TUESDAY, May 24 (HealthDay News) -- Among older people who appear to have heart failure, the presence of certain biomarkers in the blood raise their risk for dying, a new study has found.
Published in the May 25 issue of the Journal of the American Medical Association, the study linked higher levels of the biomarker copeptin or higher levels of both copeptin and a biomarker known as NT-proBNP to a greater chance of death from any cause.
Levels of copeptin appear to provide insight into concentrations in the blood of vasopressin, a hormone that goes up in people with heart failure.
"A central part in evaluation of elderly patients with symptoms of heart failure is to identify simple tools that can aid the clinician in identifying high-risk and low-risk patients," the study authors wrote in a university news release. "Combining a biomarker produced locally in the myocardium [the muscle tissue of the heart] with a marker produced centrally in the body may be useful in patients with symptoms of heart failure. Studies have consequently tried to establish the clinical use of different markers in the circulation."
Dr. Urban Alehagen of Linkoping University in Sweden and his colleagues studied 470 elderly people with symptoms of heart failure in 1996 and followed up to see what had happened to them by 2009.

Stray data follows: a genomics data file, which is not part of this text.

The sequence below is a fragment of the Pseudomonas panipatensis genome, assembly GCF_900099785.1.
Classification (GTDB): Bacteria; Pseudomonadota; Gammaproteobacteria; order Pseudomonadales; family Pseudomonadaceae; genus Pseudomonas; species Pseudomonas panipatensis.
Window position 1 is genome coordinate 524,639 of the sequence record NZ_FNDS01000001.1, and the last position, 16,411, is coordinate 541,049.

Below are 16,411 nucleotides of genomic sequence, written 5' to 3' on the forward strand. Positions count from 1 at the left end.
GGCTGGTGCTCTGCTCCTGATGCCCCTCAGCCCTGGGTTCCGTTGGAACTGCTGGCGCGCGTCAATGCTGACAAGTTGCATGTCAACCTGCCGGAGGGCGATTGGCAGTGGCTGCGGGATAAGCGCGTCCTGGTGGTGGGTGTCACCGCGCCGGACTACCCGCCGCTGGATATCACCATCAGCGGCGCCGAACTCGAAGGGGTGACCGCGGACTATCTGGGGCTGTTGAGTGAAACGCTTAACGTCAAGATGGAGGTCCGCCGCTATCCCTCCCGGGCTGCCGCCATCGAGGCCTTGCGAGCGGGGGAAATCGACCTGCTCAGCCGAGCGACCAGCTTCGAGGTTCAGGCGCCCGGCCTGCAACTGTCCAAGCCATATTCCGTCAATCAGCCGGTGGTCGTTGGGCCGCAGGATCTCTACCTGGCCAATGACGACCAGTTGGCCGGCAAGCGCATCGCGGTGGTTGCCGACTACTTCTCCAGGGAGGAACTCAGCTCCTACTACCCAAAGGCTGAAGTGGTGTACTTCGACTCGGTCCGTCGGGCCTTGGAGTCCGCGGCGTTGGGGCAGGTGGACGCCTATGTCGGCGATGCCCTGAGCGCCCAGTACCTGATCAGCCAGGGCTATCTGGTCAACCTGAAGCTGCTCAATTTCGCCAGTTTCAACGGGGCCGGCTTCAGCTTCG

"The objective of this study was to apply markers in a patient group commonly encountered in primary care, i.e., elderly patients who often present with other diseases, making interpretation of symptoms difficult," the authors wrote. "The original design of our cohort study did not allow us to assess diagnostic elements of biomarker measurement. Instead, we focused solely on the prognostic information of the markers when applied in a primary care population."
These data, together with our findings of the prognostic information provided by measurement of copeptin concentrations in elderly patients with symptoms of heart failure, suggest that vasopressin may be a potential target for therapeutic intervention," they concluded.
The U.S. National Heart, Lung, and Blood Institute has more on heart failure.
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